1. Abbey Road To Ziggy Stardust
Ken Scott is a true legend, having worked with the likes of The Beatles, David Bowie, Elton John, The Stones, Kansas, and Devo, to name just a very few, and his story is a great one. I admit that I'm biased since I co-wrote the book, but I gotta say that every time I read something from it, I get drawn back in and forget that I was even involved. A great gift for anyone that's a fan of the music, engineering or the music business. You can read more about it at abbeytoziggy.com.
2. Books by Bobby Owsinski
Okay, so I'm a little biased, but if you're looking for a book for someone in the music business, you'll hopefully find one of mine that will hit the sweet spot. There's something for everyone, including books on mixing, recording, recording drums, mastering, being a studio musician or a touring musician, improving your band, producing, navigating the new music business (the second edition of Music 3.0), studio building, guitar tone, making videos, as well as a couple of new exercise books for mixing and recording. From about $16 to $30.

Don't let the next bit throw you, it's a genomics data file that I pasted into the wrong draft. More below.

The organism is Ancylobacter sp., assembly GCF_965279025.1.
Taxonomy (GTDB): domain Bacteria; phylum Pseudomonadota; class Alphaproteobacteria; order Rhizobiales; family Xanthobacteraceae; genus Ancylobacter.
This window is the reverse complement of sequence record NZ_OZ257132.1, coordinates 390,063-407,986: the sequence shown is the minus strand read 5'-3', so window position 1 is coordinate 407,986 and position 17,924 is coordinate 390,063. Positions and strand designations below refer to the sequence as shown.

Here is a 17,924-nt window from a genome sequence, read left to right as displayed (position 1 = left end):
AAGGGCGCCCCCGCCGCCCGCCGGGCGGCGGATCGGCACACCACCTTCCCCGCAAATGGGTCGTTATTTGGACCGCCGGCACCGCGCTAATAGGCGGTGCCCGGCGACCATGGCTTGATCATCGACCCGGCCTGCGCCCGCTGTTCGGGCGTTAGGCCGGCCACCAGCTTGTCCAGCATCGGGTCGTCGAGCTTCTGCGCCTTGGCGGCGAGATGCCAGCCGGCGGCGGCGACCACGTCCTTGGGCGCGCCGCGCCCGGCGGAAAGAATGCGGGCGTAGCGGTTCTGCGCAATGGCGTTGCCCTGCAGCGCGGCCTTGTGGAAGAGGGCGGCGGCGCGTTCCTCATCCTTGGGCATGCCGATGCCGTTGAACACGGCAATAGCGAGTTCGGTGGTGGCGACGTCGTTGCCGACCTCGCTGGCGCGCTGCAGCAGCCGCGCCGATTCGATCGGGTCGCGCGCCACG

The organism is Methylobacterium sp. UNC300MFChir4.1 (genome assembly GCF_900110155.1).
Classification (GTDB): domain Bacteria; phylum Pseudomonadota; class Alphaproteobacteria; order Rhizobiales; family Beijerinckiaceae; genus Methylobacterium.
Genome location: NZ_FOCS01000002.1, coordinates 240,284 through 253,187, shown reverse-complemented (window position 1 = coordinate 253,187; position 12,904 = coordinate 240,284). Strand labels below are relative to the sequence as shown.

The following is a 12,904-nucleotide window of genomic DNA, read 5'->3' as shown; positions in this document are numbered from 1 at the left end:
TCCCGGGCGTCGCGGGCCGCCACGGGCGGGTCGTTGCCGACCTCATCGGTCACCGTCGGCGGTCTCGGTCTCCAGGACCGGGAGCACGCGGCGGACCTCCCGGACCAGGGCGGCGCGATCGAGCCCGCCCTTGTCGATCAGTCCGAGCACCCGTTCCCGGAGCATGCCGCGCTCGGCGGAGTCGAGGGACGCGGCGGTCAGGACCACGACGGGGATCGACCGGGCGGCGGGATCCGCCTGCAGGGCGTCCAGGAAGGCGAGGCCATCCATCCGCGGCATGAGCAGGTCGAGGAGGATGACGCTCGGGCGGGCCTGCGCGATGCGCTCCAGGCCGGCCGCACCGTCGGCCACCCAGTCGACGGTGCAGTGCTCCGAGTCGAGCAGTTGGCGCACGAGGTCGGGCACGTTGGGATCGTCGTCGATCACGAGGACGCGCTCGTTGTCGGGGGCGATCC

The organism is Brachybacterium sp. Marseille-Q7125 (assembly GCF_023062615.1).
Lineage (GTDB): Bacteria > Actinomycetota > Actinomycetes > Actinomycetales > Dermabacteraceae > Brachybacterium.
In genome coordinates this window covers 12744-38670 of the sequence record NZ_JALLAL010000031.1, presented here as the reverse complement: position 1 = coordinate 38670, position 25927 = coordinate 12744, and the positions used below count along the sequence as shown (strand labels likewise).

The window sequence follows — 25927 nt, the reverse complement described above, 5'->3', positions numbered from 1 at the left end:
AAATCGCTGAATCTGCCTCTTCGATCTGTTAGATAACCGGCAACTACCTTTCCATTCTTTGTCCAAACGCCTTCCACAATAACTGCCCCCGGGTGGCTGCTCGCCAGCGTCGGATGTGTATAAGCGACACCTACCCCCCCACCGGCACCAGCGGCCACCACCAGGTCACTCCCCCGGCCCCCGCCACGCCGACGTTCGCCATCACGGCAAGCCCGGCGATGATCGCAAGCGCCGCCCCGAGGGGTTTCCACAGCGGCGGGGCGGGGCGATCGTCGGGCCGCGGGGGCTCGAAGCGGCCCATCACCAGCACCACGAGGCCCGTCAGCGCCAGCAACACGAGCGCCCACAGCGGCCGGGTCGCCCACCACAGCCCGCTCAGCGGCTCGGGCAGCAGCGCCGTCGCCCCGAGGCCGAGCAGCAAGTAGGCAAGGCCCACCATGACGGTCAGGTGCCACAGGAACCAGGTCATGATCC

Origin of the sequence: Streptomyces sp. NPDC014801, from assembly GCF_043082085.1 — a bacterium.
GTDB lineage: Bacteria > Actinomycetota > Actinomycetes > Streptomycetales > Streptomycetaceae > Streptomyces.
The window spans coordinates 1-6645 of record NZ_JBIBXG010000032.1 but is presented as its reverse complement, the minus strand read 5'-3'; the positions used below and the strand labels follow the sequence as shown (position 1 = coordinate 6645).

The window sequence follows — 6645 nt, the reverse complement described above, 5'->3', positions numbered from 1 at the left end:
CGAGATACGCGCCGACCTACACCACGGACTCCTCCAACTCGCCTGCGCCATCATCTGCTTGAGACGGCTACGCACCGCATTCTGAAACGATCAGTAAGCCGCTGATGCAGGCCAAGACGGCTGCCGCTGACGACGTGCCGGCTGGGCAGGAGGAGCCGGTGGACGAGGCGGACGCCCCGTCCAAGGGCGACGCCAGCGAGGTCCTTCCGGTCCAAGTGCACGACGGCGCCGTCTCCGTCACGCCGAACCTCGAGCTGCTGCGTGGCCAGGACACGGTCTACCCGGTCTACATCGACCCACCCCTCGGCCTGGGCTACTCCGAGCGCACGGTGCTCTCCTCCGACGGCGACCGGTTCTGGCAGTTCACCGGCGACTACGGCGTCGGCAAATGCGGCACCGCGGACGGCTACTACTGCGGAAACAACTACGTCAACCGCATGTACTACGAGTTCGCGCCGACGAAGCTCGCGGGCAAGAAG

3. Etymonic ER20 earplugs
I personally never go into a loud audio situation without these little gems. They are soooo much better than foam or wax earplugs in that they cut the level down without affecting the frequency response. Since I found the Etymotic Ear Plugs, I feel absolutely naked and scared when I don't have them on me. At around $10, you just can't go wrong.
4. Courses From Lynda.com
If you don't know about Lynda.com then you really should. It's the #1 portal on the Internet for video learning, with over 1600 high-quality courses on just about any kind of high-tech you can think of. I was lucky enough to do a version of the Audio Mixing Bootcamp and Audio Recording Basic Training books for them that a lot of people really like. Lynda is just $24.99 for a full month, which allows you to access as many courses as you can watch. I watch them all the time and they're the best training there is (beats the crap out of YouTube). Here's a free 7 day trial, and you can also check out my free Mastering for iTunes course.